Re: [AMBER] Solvation of a long protein

From: Jason Swails <jason.swails.gmail.com>
Date: Fri, 1 May 2015 11:48:03 -0400

On Fri, May 1, 2015 at 10:39 AM, Steven Ramsey <vpsramsey.gmail.com> wrote:

> Dear Amber Users,
>
> I am attempting to prep a protein in explicit solvent that is a 4 helix
> bundle, ~ 100 residues long on each helix. I want to minimize the size of
> my solvent box, but it turns out that the pdb of the structure has it
> diagonally oriented in space, thus the solvatebox command in leap sets it
> in a box where the protein runs along the diagonal.
>
> So I have a two part question: 1) Is there a good way to translate my
> protein structure so that it is not diagonal in space (without disrupting
> previous work/ introducing strain)?
>
> 2) Is there a better shape to use in general for minimizing solvent atom
> count, but especially in protein systems that are only large in one
> dimension?
>

‚ÄčThis depends. If your system freely rotates, using a rectangular prism
shape could be problematic if the axis of the protein rotates in such a way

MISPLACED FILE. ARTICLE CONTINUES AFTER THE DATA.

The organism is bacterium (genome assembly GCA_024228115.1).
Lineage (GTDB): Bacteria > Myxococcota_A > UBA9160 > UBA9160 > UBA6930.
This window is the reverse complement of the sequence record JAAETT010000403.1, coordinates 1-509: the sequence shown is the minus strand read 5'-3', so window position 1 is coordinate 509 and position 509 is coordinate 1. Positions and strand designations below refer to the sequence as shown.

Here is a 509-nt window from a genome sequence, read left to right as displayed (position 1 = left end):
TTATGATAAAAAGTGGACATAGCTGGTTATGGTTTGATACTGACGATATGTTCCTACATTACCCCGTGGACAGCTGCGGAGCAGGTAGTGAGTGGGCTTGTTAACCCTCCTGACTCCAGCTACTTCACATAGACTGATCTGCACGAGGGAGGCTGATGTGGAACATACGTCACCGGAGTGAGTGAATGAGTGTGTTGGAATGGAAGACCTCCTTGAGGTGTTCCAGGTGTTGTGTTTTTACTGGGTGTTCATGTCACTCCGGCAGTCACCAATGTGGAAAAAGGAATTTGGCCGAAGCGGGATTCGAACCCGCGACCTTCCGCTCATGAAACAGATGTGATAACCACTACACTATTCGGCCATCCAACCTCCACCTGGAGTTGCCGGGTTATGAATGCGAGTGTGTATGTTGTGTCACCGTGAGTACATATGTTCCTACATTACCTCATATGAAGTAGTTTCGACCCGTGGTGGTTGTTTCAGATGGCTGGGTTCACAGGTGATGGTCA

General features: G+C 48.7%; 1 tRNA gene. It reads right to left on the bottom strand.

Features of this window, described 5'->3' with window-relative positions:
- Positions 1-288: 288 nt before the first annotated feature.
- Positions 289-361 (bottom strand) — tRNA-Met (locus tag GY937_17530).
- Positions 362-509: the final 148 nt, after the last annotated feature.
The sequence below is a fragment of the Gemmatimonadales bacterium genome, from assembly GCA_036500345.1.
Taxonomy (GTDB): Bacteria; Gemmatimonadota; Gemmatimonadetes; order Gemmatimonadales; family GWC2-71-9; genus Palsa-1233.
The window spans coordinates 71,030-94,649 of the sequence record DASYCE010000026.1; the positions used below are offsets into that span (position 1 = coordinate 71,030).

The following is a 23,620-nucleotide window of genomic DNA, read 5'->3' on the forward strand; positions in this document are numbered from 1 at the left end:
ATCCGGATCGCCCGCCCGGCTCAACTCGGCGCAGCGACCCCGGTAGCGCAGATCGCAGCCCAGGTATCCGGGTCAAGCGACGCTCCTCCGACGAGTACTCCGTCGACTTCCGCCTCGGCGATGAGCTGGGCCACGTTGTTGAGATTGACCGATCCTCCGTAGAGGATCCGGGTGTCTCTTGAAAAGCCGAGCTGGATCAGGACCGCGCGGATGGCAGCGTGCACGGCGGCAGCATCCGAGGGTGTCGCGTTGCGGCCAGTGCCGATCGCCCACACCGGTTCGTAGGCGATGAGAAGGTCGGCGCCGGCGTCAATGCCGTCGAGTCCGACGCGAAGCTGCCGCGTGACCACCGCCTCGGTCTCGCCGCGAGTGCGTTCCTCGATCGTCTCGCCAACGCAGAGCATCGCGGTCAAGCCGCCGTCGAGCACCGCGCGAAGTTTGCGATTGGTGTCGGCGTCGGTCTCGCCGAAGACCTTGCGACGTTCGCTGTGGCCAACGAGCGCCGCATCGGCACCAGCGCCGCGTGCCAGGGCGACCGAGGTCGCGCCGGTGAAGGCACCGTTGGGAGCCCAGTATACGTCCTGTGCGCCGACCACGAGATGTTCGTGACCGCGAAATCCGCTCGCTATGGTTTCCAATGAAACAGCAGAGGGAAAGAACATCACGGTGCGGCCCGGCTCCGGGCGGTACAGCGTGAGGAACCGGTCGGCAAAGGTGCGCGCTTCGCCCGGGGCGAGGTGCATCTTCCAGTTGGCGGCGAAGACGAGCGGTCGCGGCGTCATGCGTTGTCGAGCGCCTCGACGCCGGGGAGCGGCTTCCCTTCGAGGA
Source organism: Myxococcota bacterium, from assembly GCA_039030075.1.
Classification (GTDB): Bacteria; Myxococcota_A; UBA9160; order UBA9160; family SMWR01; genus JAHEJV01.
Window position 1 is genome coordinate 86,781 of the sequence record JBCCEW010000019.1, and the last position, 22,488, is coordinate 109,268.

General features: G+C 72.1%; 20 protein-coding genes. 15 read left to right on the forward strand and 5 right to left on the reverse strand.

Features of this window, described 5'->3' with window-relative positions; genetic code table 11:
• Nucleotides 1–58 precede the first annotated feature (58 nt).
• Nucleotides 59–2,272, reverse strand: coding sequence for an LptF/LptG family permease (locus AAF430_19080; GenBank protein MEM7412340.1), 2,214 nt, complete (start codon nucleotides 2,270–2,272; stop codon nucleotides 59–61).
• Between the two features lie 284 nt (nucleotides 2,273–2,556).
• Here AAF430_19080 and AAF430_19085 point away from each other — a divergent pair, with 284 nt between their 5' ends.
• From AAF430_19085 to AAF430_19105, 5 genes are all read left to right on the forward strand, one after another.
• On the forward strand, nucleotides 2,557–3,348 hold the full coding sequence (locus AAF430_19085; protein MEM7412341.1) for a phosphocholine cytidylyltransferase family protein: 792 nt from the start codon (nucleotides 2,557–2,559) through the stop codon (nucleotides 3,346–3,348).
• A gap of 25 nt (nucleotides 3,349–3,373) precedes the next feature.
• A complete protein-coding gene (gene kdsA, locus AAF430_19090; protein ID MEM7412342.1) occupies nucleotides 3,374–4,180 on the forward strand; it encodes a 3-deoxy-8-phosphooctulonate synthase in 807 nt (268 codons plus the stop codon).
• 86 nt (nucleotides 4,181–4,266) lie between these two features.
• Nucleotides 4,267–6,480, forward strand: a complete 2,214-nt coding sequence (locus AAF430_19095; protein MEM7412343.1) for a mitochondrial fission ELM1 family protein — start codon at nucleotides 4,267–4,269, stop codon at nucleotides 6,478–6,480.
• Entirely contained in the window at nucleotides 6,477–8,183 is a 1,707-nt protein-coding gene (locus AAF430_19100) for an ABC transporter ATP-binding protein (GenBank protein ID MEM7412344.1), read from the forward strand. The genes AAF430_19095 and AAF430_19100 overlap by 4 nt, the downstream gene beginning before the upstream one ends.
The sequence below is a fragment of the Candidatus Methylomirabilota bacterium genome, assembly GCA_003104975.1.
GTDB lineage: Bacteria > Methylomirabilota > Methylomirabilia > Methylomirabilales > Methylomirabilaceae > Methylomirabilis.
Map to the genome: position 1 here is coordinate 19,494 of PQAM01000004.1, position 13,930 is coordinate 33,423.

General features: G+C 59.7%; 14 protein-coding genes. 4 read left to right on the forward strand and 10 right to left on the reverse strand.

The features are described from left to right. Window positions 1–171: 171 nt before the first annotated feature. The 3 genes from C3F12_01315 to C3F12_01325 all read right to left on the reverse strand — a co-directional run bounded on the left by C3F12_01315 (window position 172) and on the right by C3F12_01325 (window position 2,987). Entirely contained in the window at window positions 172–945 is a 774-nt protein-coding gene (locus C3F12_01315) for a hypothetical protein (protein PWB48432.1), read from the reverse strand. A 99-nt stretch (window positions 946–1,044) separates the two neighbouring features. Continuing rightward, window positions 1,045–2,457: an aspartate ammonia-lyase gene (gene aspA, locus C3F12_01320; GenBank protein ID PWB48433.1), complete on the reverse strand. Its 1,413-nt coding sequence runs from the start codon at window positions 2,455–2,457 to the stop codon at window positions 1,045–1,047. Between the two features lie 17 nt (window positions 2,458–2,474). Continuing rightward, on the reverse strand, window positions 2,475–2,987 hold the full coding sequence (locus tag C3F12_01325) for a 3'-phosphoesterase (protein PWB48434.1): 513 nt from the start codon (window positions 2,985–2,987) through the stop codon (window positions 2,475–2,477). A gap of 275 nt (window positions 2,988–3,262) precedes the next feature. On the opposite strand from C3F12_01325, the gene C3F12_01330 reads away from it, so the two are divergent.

that it will span multiple boxes (which would bring it into close contact
with its periodic images in the shorter dimensions of the unit cell). This
can introduce fairly severe artifacts.

You can always choose a more spherical shape for the unit cell -- like the
truncated octahedron -- which uses significantly fewer solvent to achieve
the same solvent buffer distance as a cube would. This would introduce a
bigger cell (and therefore more waters) than a rectangular box that "hugs"
the protein along its long axis, but it will also let the protein freely
tumble without crossing multiple unit cells.

HTH,
Jason

-- 
Jason M. Swails
BioMaPS,
Rutgers University
Postdoctoral Researcher
_______________________________________________
AMBER mailing list
AMBER.ambermd.org
http://lists.ambermd.org/mailman/listinfo/amber
Received on Fri May 01 2015 - 09:00:02 PDT
Custom Search